This idea–of washing a baby girl’s feet to welcome her into the covenant between the Jewish people and God–grew out of our reading of Genesis 17–18. Immediately after the covenant in Genesis 17, when Abraham is circumcised, Abraham invites three visitors passing by for a meal (18:1–15). He washes their feet, a sign of welcome in his own day. Abraham’s guests, who prove to be God’s messengers, announce the future birth of Isaac.
Abraham’s act of washing his guests’ feet, as a sign of welcome, therefore, is closely associated with the original establishment of the b’rit in Genesis 17. Washing the baby’s feet allows us to introduce water into the ritual, and to make the association with Miriam’s Well, mikveh (ritual bath), and the healing, nurturing power of its mayim chayim (fresh water, literally “living waters”). The ritual includes readings and music that bring out these motifs and involves the parents as well. Usually the formal naming of the baby follows, with blessings over wine, as at a male circumcision. This ritual, simple and gentle, lends itself to individual adaptation and creativity (see “The Covenant of Washing: A Ceremony to Welcome Baby Girls Into the Covenant of Israel,” Menorah, IV/3–4, May 1983).
Was Sarah part of the covenant? For centuries, Jews have looked to Sarah as the first of our foremothers. Women’s tekhines (petitionary prayers) have called upon the God of Sarah, and pleaded in Sarah’s name on women’s behalf. As the covenant continues to be fulfilled by the commitment of every new generation of Jews, the impassioned voices of Jewish women bring forth Sarah’s voice in our own time, with new clarity. Today we can celebrate a rediscovered Sarah as the mother of the covenant we the Jewish people share with God.
Even if b’rit bat rituals have not always been part of Jewish tradition, they are so today. Mothers who were welcomed into the covenant with such ceremonies now perform these same rituals with their own babies. Generations from now, Jews may be surprised to learn that baby girls were not always welcomed into the covenant with a ritual b’rit bat. As contemporary men and women today, we can look forward to seeing such rituals flourish and evolve in the years ahead.
From “Mishkan T’filah / A Reform Siddur”:
FOR OUR COUNTRY p.376
THUS SAYS ADONAI, This is what I desire: to unlock the fetters of wickedness, and untie the cords of lawlessness; to let the oppressed go free, to break off every yoke. Share your bread with the hungry, and take the wretched poor into your home. When you see the naked, give clothing, and do not ignore your own kin.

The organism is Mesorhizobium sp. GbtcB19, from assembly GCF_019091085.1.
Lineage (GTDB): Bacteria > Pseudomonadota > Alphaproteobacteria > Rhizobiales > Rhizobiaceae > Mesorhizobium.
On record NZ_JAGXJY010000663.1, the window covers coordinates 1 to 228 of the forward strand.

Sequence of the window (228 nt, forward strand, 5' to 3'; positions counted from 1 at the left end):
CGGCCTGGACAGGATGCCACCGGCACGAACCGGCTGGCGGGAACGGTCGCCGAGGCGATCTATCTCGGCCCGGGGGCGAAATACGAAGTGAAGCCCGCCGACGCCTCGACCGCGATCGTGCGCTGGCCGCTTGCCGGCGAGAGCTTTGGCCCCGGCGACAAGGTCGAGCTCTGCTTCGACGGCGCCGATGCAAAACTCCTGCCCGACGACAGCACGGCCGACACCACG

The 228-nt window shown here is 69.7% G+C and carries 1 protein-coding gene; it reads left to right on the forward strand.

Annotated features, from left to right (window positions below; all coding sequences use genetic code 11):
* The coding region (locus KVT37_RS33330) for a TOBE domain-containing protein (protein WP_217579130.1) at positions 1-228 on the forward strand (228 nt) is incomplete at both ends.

O GUARDIAN of life and liberty, may our nation always merit Your protection. Teach us to give thanks for what we have by sharing it with those who are in need. Keep our eyes open to the wonders of creation, and alert to the care of the earth. May we never be lazy in the work of peace; may we honor those who have [served, suffered or] died in defense of our ideals. Grant our leaders wisdom and forbearance. May they govern with justice and compassion. Help us all to appreciate one another, and to respect the many ways that we may serve You. May our homes be safe from affliction and strife, and our country be sound in body and spirit. Amen.
PRAYER FOR THE STATE OF ISRAEL p.552
O HEAVENLY ONE, Protector and Redeemer of Israel, bless the State of Israel which marks the dawning of hope for all who seek peace. Shield it beneath the wings of your love; spread over it the canopy of Your peace; send Your light and truth to all who lead and advise, guiding them with Your good counsel. Establish peace in the land and fullness of joy for all who dwell there. Amen.
We recite MI SHEBËRACH for the victims of abuse, brutality, conflicts, fear, natural disasters, pandemics, tragedies, violence of all kinds especially directed at individuals and specific communities including us, and war; for all those at home alone or lonely; for all those in need of physical, emotional, and mental healing. “R’fuah sh’lëmah” – a complete recovery!
We say KADDISH YATOM for those of our friends and families who have died and been buried this last week; those in the period of Sh’loshim (30 days since burial); those who have died in the last year; and those whose Yahrzeits/Anyos occur at this time; as well as the victims of brutality, conflict, disease, natural disasters, pandemics, tragedies, violence of all kinds, and war.
This coming week, 13 Cheshvan through 19 Cheshvan, we lovingly remember:
Husband of Naomi Kaplan
Robert E. Levine
Father of Lisa and Joe Levine
Mother of Cindy Mallitz
Those victims of the Sho’ah (Holocaust) who died at this time of year.
“ZICHRONAM LIV’RACHAH” – MAY THEIR MEMORIES BE FOR BLESSING.
We will meet ONLY for Shazoom this evening, Friday, October 27, 2023. For the next several months, we will read and discuss selections from Ketuvim, the third section of the Tanach (Hebrew Bible). Please see the NEW Torah Study-Shazoom schedule below. NEXT week we will start discussing Tehillim (Psalms).
Zoom regularly updates its security and performance features. Making sure you have the latest version of Zoom, please join us online this evening with wine/grape juice for Kiddush and Challah for Motzi.
Shazoom – Erev Shabbat Service
Time: Oct 27, 2023 06:30 PM Arizona
To join Torah Study and/or Shazoom click on the following link [you may need to copy it into your browser]: https://us02web.zoom.us/j/72510500854?pwd=Z3VQZWF4U1BBZytNYmh3aHFTWkFDZz09
Meeting ID: 725 1050 0854
Hint: The last character of the password is the number zero.
Shabbat Shalom – Buen Shabbat/Gut Shabbos
PS – About Tehillim (Psalms) and the NEW schedule through December 2023:
From My Jewish Learning
From Jewish Encyclopedia
From Encyclopedia Britannica
NEW Schedule for Torah Study and Shazoom (Arizona Time Zone):
October 27, 2023 – Shazoom at 6:30 pm
November 3, 2023 – Torah Study at 6 pm and Shazoom at 7:30 pm
November 10, 2023 – Shazoom at 6:30 pm
November 17, 2023 – Torah Study at 6 pm and Shazoom at 7:30 pm
November 24, 2023 – Shazoom at 6:30 pm
December 1, 2023 – Torah Study at 6 pm and Shazoom at 7:30 pm
December 8, 2023 – Shazoom at 6:30 pm [Chanukah 2nd Candle before sundown]
December 15, 2023 – Torah Study at 6 pm and Shazoom at 7:30 pm [Chanukah ends]
December 22, 2023 – Shazoom at 6:30 pm
December 29, 2023 – Torah Study at 6 pm and Shazoom at 7:30 pm